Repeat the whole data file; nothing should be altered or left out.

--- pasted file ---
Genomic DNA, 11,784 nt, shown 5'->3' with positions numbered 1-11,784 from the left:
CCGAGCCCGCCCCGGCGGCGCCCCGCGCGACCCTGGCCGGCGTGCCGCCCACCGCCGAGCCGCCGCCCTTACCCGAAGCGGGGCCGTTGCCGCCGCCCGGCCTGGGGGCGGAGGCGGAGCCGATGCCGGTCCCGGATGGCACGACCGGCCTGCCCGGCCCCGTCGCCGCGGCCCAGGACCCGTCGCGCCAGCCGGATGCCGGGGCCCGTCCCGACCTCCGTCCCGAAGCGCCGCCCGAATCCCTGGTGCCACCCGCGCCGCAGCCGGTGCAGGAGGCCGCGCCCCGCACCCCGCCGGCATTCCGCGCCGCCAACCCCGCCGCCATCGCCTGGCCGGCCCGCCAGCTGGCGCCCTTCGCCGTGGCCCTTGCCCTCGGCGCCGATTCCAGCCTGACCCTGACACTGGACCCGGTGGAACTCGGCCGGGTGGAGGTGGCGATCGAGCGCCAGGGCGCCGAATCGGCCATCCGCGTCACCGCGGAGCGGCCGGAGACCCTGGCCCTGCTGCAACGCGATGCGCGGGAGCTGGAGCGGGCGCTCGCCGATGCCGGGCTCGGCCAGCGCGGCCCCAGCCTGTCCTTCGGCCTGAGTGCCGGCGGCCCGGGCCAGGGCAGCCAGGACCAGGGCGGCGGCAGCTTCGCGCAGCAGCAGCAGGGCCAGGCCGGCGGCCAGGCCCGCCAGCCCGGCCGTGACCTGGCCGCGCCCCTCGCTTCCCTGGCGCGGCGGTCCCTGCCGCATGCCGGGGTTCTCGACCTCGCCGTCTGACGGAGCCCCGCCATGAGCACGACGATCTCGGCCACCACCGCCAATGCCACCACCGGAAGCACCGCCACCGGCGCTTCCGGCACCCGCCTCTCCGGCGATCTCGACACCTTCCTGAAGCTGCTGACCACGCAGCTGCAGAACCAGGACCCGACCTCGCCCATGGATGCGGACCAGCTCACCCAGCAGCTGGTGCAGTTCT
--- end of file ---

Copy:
Genomic DNA, 11,784 nt, shown 5'->3' with positions numbered 1-11,784 from the left:
CCGAGCCCGCCCCGGCGGCGCCCCGCGCGACCCTGGCCGGCGTGCCGCCCACCGCCGAGCCGCCGCCCTTACCCGAAGCGGGGCCGTTGCCGCCGCCCGGCCTGGGGGCGGAGGCGGAGCCGATGCCGGTCCCGGATGGCACGACCGGCCTGCCCGGCCCCGTCGCCGCGGCCCAGGACCCGTCGCGCCAGCCGGATGCCGGGGCCCGTCCCGACCTCCGTCCCGAAGCGCCGCCCGAATCCCTGGTGCCACCCGCGCCGCAGCCGGTGCAGGAGGCCGCGCCCCGCACCCCGCCGGCATTCCGCGCCGCCAACCCCGCCGCCATCGCCTGGCCGGCCCGCCAGCTGGCGCCCTTCGCCGTGGCCCTTGCCCTCGGCGCCGATTCCAGCCTGACCCTGACACTGGACCCGGTGGAACTCGGCCGGGTGGAGGTGGCGATCGAGCGCCAGGGCGCCGAATCGGCCATCCGCGTCACCGCGGAGCGGCCGGAGACCCTGGCCCTGCTGCAACGCGATGCGCGGGAGCTGGAGCGGGCGCTCGCCGATGCCGGGCTCGGCCAGCGCGGCCCCAGCCTGTCCTTCGGCCTGAGTGCCGGCGGCCCGGGCCAGGGCAGCCAGGACCAGGGCGGCGGCAGCTTCGCGCAGCAGCAGCAGGGCCAGGCCGGCGGCCAGGCCCGCCAGCCCGGCCGTGACCTGGCCGCGCCCCTCGCTTCCCTGGCGCGGCGGTCCCTGCCGCATGCCGGGGTTCTCGACCTCGCCGTCTGACGGAGCCCCGCCATGAGCACGACGATCTCGGCCACCACCGCCAATGCCACCACCGGAAGCACCGCCACCGGCGCTTCCGGCACCCGCCTCTCCGGCGATCTCGACACCTTCCTGAAGCTGCTGACCACGCAGCTGCAGAACCAGGACCCGACCTCGCCCATGGATGCGGACCAGCTCACCCAGCAGCTGGTGCAGTTCT